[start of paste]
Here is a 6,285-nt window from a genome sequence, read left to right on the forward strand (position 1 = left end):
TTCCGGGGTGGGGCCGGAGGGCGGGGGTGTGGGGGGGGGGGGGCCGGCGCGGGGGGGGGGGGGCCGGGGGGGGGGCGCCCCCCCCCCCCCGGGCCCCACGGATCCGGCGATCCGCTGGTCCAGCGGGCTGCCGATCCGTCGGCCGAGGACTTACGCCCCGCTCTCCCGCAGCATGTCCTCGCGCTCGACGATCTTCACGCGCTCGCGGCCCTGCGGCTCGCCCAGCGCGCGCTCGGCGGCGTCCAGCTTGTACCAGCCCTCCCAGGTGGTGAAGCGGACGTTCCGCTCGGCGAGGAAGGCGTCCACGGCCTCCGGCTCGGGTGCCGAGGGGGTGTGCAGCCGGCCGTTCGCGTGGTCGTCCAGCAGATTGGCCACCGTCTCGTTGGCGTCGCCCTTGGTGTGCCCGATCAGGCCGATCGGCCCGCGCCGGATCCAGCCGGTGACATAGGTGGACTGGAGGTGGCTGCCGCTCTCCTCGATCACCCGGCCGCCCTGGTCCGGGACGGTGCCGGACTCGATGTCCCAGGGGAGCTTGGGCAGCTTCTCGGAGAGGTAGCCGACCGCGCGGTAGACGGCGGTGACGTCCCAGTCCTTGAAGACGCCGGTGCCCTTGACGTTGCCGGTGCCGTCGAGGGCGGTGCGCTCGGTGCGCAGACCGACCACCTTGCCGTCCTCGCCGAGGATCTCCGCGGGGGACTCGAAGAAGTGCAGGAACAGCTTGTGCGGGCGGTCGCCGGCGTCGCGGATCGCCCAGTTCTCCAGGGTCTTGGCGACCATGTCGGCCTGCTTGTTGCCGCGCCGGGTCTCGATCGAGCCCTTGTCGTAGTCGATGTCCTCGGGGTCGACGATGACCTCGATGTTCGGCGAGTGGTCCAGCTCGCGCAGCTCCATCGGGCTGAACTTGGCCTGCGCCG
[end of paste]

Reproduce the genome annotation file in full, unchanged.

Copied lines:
Here is a 6,285-nt window from a genome sequence, read left to right on the forward strand (position 1 = left end):
TTCCGGGGTGGGGCCGGAGGGCGGGGGTGTGGGGGGGGGGGGGCCGGCGCGGGGGGGGGGGGGCCGGGGGGGGGGCGCCCCCCCCCCCCCGGGCCCCACGGATCCGGCGATCCGCTGGTCCAGCGGGCTGCCGATCCGTCGGCCGAGGACTTACGCCCCGCTCTCCCGCAGCATGTCCTCGCGCTCGACGATCTTCACGCGCTCGCGGCCCTGCGGCTCGCCCAGCGCGCGCTCGGCGGCGTCCAGCTTGTACCAGCCCTCCCAGGTGGTGAAGCGGACGTTCCGCTCGGCGAGGAAGGCGTCCACGGCCTCCGGCTCGGGTGCCGAGGGGGTGTGCAGCCGGCCGTTCGCGTGGTCGTCCAGCAGATTGGCCACCGTCTCGTTGGCGTCGCCCTTGGTGTGCCCGATCAGGCCGATCGGCCCGCGCCGGATCCAGCCGGTGACATAGGTGGACTGGAGGTGGCTGCCGCTCTCCTCGATCACCCGGCCGCCCTGGTCCGGGACGGTGCCGGACTCGATGTCCCAGGGGAGCTTGGGCAGCTTCTCGGAGAGGTAGCCGACCGCGCGGTAGACGGCGGTGACGTCCCAGTCCTTGAAGACGCCGGTGCCCTTGACGTTGCCGGTGCCGTCGAGGGCGGTGCGCTCGGTGCGCAGACCGACCACCTTGCCGTCCTCGCCGAGGATCTCCGCGGGGGACTCGAAGAAGTGCAGGAACAGCTTGTGCGGGCGGTCGCCGGCGTCGCGGATCGCCCAGTTCTCCAGGGTCTTGGCGACCATGTCGGCCTGCTTGTTGCCGCGCCGGGTCTCGATCGAGCCCTTGTCGTAGTCGATGTCCTCGGGGTCGACGATGACCTCGATGTTCGGCGAGTGGTCCAGCTCGCGCAGCTCCATCGGGCTGAACTTGGCCTGCGCCG